BOE’s Cunliffe Says Stability Risks From U.K. Housing Are RisingBy
Deputy governor warns buy-to-let may pose stability threat
Says number of high loan-to-income loans is increasing
Financial-stability risks from U.K. housing are increasing again, the central bank’s Deputy Governor for Financial Stability Jon Cunliffe said.
“Some of the risks that we saw in 2014 became more subdued as the market cooled off, as the flow of high loan-to-income mortgages went down, and as the level of transactions went down,” Cunliffe told lawmakers in a parliamentary hearing in London on Wednesday. “The market is now coming back again so maybe some of those risks are becoming a little bit more prominent. The risks are a bit less now than they were in 2014 but you can see the market starting to move back again.”
The Financial Policy Committee, led by Governor Mark Carney, is due to meet later this month. In June 2014, it took action to limit the number of high loan-to-income mortgages to prevent an unsustainable buildup of consumer debt. Still, Carney has said the property market poses one of the biggest stability threats to the economy and, on Wednesday, Cunliffe singled out buy-to-let lending as a potential risk should all investors want to sell at the same time.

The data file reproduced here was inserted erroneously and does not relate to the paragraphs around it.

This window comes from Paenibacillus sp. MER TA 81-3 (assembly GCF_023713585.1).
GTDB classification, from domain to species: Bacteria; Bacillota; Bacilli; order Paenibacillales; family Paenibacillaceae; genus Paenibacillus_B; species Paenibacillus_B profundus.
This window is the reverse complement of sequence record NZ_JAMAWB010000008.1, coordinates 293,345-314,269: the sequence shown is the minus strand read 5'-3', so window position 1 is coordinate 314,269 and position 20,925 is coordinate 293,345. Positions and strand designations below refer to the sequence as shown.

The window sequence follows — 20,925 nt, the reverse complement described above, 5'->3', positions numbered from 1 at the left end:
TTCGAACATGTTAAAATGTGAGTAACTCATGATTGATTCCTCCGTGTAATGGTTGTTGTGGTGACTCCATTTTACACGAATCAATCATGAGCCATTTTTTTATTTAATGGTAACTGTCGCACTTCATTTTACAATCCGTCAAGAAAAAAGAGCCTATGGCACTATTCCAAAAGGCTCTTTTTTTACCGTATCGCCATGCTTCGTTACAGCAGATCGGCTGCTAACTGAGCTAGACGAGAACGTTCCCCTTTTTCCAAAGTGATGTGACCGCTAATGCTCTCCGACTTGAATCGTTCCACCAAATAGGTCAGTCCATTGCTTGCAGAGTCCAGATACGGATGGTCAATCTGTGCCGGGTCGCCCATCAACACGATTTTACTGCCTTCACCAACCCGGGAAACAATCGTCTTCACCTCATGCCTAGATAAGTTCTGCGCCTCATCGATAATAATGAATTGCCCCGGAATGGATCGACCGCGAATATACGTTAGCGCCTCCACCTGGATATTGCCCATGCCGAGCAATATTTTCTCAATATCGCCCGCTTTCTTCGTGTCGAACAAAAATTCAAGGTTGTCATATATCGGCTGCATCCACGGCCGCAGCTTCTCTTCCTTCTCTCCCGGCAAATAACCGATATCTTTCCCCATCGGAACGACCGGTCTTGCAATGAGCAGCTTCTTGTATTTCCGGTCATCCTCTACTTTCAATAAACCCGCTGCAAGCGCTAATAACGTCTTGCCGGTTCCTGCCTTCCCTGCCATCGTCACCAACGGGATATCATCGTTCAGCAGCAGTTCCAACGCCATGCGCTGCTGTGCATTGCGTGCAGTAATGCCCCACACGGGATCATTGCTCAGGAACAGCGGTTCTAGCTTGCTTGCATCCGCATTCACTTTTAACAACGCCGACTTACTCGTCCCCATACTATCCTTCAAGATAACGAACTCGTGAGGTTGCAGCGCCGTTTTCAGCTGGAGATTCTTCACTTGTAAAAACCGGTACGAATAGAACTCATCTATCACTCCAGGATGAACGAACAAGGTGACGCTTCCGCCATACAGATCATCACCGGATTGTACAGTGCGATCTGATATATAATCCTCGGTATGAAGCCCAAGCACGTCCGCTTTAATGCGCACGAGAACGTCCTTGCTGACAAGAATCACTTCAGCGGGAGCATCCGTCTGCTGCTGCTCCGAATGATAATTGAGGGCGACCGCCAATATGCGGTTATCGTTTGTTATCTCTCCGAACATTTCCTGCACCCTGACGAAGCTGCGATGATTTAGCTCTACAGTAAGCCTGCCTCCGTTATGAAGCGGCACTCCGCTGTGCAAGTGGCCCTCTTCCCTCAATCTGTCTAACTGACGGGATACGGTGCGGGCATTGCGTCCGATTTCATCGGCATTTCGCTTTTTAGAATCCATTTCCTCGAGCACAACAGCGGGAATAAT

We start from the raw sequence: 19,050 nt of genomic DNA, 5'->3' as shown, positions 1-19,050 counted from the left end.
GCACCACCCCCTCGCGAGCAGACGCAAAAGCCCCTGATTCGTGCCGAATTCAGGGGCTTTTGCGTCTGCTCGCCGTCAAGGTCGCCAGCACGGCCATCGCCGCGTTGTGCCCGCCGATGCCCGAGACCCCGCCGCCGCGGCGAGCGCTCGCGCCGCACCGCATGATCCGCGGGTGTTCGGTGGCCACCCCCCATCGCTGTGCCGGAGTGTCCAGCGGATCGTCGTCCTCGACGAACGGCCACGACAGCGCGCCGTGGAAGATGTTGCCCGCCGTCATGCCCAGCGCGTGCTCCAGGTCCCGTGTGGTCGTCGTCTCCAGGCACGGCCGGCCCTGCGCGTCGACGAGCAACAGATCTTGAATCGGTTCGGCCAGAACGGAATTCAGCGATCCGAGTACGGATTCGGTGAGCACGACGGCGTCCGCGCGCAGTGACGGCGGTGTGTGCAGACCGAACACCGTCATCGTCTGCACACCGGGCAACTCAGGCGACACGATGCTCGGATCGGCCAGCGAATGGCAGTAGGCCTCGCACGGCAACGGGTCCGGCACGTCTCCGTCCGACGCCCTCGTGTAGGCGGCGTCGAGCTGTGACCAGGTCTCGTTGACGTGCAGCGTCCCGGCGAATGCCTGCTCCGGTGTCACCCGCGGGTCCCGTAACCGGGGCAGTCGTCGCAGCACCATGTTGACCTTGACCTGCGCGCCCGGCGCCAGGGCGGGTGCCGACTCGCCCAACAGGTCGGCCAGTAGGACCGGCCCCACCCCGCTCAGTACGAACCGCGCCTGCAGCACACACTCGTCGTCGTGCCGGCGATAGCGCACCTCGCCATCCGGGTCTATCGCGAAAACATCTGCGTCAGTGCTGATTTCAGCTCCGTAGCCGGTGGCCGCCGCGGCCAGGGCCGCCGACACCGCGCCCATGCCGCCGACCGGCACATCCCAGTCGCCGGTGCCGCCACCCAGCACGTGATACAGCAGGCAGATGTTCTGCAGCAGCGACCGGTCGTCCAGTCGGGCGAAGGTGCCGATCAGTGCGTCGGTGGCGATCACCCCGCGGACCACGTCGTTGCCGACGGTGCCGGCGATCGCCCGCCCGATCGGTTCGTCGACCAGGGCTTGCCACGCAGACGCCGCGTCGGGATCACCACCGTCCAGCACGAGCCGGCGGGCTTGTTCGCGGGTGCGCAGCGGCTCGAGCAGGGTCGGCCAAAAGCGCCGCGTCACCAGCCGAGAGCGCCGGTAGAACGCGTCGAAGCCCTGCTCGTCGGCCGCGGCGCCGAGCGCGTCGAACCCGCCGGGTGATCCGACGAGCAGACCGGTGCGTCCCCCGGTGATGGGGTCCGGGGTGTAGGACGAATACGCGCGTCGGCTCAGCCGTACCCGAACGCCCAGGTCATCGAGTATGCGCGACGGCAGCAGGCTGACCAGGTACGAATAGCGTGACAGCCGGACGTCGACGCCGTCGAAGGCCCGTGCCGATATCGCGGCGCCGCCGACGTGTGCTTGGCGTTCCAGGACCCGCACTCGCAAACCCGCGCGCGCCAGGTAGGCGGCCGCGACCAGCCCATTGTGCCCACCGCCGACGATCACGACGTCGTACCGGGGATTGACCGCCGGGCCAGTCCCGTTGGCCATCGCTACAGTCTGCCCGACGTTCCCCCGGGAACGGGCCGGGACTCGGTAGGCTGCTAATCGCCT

“There could be risks to financial stability if it starts a spiral downward,” he told Parliament’s Economic Affairs Committee. “We don’t have much experience of a stock of buy-to-let mortgage investors of this size.”
Cunliffe said the percentage of new mortgages at values of more than 4.5 times the borrower’s income, which was about 11 percent when the BOE took action to limit that type of lending in June 2014, fell to about 7 percent after that. It has increased to about 8.5 percent to 9 percent more recently.
He said the BOE should be careful of “wading in” on the wider societal drivers of the housing market like taxes and planning, as this goes beyond the central bank’s remit.